So the one crumb of comfort I took from the thought of leaving our home of 112 years was that, at the new place, I would at least be able to have the pick of several bars and quality food outlets which were accessible without the use of sharp elbows and the sort of determination to get served that is required by Arctic explorers trying to reach the Pole. It is possible to feed and water a large crowd in this way. I watch Test cricket at the Oval, and the facilities are fantastic. Expensive, but fantastic.
Sadly, they have not mastered the art of catering efficiently for several thousand people at the London Stadium — certainly not in the East Stand, anyway. It’s a shambles. And I don’t know what they put in those foot-long sausages, but I suspect that if someone gave me the recipe I would turn vegan pretty sharpish. Oh, and while we’re at it, the promise that queuing for the toilet would be a thing of the past once we left the Boleyn Ground is about as hollow as the rest of the hogwash that went with the offer of ‘watching a world class team in a world class stadium’.
However, the real act of taking the p*ss doesn’t take place in the toilets (when you finally get in there) — it occurs when the club relieves supporters of several hundred pounds to sit in the back rows of a stadium that wasn’t built for football in the first place and where the view is abysmal. Despite what many people think, those seats at the top of the East Stand aren’t part of a cut-price deal. What you pay depends on your proximity to the halfway line, not how close you are to the pitch. You can be in the back row and paying a Band One price of £900. I know. Because I did.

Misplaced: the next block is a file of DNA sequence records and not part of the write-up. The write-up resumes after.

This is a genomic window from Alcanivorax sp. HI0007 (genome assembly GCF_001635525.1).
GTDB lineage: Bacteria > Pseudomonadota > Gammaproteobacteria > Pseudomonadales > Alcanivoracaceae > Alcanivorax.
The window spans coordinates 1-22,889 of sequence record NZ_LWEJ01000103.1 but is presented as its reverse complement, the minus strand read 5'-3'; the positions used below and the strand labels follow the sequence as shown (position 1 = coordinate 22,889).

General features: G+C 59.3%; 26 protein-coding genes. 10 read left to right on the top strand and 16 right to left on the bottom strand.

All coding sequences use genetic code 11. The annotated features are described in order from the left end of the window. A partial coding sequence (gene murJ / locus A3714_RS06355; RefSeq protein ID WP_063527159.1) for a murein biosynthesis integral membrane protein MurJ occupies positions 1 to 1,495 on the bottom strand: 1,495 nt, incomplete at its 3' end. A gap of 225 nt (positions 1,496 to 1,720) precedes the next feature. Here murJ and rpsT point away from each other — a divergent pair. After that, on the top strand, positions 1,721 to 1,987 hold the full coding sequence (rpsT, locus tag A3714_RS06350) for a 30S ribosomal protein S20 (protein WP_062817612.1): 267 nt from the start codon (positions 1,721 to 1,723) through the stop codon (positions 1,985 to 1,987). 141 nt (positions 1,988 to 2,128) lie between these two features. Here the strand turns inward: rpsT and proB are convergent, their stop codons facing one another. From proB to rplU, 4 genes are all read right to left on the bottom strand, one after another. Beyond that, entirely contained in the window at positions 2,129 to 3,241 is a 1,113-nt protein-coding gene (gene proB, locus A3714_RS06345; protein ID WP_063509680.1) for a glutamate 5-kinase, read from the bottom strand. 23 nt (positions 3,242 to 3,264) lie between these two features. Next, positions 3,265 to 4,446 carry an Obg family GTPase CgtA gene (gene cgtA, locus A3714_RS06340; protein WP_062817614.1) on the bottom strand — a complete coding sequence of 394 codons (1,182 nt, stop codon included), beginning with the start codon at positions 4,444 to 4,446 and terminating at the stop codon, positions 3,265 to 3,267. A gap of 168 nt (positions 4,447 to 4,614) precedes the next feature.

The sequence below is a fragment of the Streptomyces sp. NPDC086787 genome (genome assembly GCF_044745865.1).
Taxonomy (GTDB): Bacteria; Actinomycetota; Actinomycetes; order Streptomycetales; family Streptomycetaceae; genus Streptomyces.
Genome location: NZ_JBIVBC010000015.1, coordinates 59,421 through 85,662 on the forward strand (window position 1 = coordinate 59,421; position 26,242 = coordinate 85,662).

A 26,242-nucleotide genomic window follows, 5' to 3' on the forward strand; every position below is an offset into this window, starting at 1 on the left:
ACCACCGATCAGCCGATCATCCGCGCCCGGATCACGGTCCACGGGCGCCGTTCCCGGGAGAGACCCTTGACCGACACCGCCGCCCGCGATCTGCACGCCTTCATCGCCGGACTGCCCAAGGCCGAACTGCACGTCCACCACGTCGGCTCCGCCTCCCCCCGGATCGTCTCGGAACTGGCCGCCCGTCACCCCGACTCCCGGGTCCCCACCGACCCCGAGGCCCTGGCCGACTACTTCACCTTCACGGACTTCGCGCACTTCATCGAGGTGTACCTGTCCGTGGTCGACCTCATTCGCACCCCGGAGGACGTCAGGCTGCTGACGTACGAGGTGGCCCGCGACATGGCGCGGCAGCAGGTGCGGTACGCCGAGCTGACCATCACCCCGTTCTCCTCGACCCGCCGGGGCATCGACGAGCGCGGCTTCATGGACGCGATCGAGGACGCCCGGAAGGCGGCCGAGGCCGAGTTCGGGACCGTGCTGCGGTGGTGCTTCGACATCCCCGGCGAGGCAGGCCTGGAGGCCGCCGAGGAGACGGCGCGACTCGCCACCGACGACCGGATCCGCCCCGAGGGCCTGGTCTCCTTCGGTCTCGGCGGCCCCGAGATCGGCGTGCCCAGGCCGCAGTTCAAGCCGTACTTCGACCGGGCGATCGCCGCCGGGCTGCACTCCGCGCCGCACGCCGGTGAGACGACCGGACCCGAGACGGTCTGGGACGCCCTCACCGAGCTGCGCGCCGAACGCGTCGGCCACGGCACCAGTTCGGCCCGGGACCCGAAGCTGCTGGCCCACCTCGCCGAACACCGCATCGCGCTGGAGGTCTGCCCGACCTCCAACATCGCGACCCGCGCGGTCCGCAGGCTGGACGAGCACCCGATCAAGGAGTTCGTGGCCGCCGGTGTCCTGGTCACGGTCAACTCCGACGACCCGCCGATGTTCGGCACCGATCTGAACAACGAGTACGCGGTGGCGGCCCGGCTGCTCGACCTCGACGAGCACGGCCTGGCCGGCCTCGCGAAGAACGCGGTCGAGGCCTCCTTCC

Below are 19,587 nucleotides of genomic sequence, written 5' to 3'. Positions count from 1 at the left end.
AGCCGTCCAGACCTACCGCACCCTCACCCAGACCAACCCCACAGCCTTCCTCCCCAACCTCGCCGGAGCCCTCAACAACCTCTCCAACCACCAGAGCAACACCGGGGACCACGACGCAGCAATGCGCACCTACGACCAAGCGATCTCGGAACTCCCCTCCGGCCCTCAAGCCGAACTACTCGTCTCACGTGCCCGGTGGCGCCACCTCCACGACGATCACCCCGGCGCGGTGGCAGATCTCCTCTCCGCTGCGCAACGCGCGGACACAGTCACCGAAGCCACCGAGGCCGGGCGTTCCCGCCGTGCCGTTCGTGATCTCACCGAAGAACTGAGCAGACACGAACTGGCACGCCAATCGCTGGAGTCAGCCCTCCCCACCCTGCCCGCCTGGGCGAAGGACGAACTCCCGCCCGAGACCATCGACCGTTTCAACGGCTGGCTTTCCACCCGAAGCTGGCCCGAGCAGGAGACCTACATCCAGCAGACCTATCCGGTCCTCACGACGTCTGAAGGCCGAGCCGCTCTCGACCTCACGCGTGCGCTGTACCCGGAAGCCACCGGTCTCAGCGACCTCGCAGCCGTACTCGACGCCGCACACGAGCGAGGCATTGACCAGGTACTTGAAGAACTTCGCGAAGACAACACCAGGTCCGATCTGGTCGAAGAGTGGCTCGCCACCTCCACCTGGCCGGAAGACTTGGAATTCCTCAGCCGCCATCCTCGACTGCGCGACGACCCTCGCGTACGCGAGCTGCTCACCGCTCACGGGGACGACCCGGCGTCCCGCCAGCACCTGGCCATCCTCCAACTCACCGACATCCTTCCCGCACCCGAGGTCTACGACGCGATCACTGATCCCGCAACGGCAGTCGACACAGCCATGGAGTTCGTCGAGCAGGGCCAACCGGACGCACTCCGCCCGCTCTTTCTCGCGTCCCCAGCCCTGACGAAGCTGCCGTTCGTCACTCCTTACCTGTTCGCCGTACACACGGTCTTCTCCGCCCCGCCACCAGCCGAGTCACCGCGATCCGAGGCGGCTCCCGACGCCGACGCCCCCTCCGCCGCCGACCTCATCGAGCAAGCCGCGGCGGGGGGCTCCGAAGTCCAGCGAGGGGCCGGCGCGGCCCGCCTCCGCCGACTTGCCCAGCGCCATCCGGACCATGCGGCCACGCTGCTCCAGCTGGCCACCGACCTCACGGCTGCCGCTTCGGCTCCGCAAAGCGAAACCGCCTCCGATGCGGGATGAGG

When I was up there — yeah, yeah, it was my fault for not renewing my season ticket quickly enough — I invited Lady Brady to join me in Row 73 and give me her honest assessment afterwards. She declined, now, although I’ve been relocated, I’d still be willing to sit up there for a game if you’d care to join me, Karren. Perhaps we could get Billy Bonds to join us. Wouldn’t it be interesting to know what he thinks of the stand that may yet bear his name?
If you enjoy Brian Williams’ regular column, look out for his two brilliant books, Nearly Reach The Sky and Home From Home. And if you’d like signed copies, email firstname.lastname@example.org